Katherine of 1953. Dorothy Vaughan assigned Katherine to a

Katherine Johnson        Known as the girl who loved to count. “I counted everything. I counted the steps to the road, the steps up to church, the number of dishes and silverware I washed … anything that could be counted, I did” (https://www.nasa.gov.html). How did she help get John Glenn to space? Katherine Johnson was called to help prepare the way for John Glenn to space. As part of the preflight checklist John asked to get her so she could run the same numbers through the same equations that had been done on the computer but he wanted it by hand on her desktop mechanical calculating machine.

Katherine Johnson had become amazing at math she had started school on the campus of West Virginia State College at the age of 13, received the Presidential Medal of freedom, and has made the world a better place by sending a man to the moon.       Katherine Johnson was born on August 26, 1918 in White Sulphur Springs, West Virginia. Her mom was a teacher while her father was a janitor and a farmer. Katherine had loved math, she had been doing so well with it that she had been moved ahead several grade levels. At the age of 18, she had enrolled in college where she made work along with the school’s math mentor, W.W. Schieffelin Claytor, who had been the third African American to earn a PhD in Mathematics. She graduated with the highest honors in 1937 and took a job teaching at a public school in Virginia.

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In 1939, West Virginia’s state president had selected Katherine and two other students spots at the state’s flagship school, West Virginia University. Katherine quickly took the chance and had enrolled into the graduate math program. At the end of the first session of school, she had left to start a family with her husband.

      She had returned to teaching when her daughters had gotten older, but it wasn’t until 1952 that a relative had told her about open positions at the all-black West Area Computing section at NACA in the laboratory, along with Dorothy Vaughan. Her family had moved to Newport News to let her pursue the opportunity. She began working in the summer of 1953. Dorothy Vaughan  assigned Katherine to a project in the Maneuver Loads Branch of Flight which made her temporary position become permanent. She spent the next four years analyzing and studying data from the flight tests and worked on an investigation of a plane crash.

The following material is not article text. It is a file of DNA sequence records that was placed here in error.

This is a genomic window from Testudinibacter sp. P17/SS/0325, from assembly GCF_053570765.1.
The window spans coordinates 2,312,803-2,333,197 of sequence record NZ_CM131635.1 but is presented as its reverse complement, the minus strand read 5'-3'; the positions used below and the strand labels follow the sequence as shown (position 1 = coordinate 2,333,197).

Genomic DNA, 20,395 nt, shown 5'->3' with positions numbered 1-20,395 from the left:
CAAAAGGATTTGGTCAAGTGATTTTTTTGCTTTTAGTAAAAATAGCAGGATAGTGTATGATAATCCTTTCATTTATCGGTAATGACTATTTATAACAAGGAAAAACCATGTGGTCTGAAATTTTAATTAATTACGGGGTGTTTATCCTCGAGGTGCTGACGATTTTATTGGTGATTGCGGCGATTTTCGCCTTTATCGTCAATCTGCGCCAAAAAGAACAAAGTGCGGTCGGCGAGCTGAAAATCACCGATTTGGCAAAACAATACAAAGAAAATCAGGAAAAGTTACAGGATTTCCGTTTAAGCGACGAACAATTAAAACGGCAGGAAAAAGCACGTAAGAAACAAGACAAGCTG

Katherine’s husband had passed away in 1956 from cancer when she had just almost finished her work. During the Apollo year’s, Katherine solved and calculated many different problems to see which would work best to bring them home. On November 24, 2015, Katherine had received the Presidential Medal of Freedom from Barack Obama. She had received the metal because she was a NASA mathematician who calculated and verified the travel that took the first Americans to space.

Most black women wouldn’t get credit for their work and were largely unknown to most of the world.       Katherine Johnson has made an impact on the world because she helped fly the first man to orbit space, three times. Hidden Figures by Margot Lee Shetterly in 2016, had showed how black women worked in space race but the story is based off of Katherine and her friends. She sent John Glenn in orbit in space which brought led to astronauts and more people flying into space within the next years. She had received many awards for her outstanding work like the Medal of Freedom from President Obama, worked on calculations to bring the Apollo astronauts to return from the moon, and just recently in 2017 she was honored by NASA. NASA had opened and let Katherine cut the ribbon to the Katherine G. Johnson Computational Research Facility.

President Obama said “In her 33 years at NASA, Katherine was a pioneer who broke the barriers of race and gender, showing generations of young people that everyone can excel in math and science, and reach for the stars” (https://theportalist.com). Katherine Johnson had faced segregation and gender issues throughout her time at NASA, most worker their were men, not women.

        Katherine Johnson…. the girl who loved to count. “Luck is a combination of preparation and opportunity. If you’re prepared and the opportunity comes up, it’s your good fortune to have been in the right place at the right time and to have been prepared for the job” (http://www.theheroinecollective.com).

Katherine Johnson had worked in some of the worst conditions during segregation and gender differences, but that didn’t stop her from doing what she loved. From a very young age she enjoyed math and became now a very accomplished African American women. She accomplished many different awards throughout her lifetime which made her stronger, happier, and very dedicated. Without Katherine, we might not have gotten John Glenn to orbit in space three times or even brought home the Apollo Astronauts. Katherine Johnson, is still alive today and is a hero in my eyes because everything she did was amazingly creative and she enjoyed her work which not all people do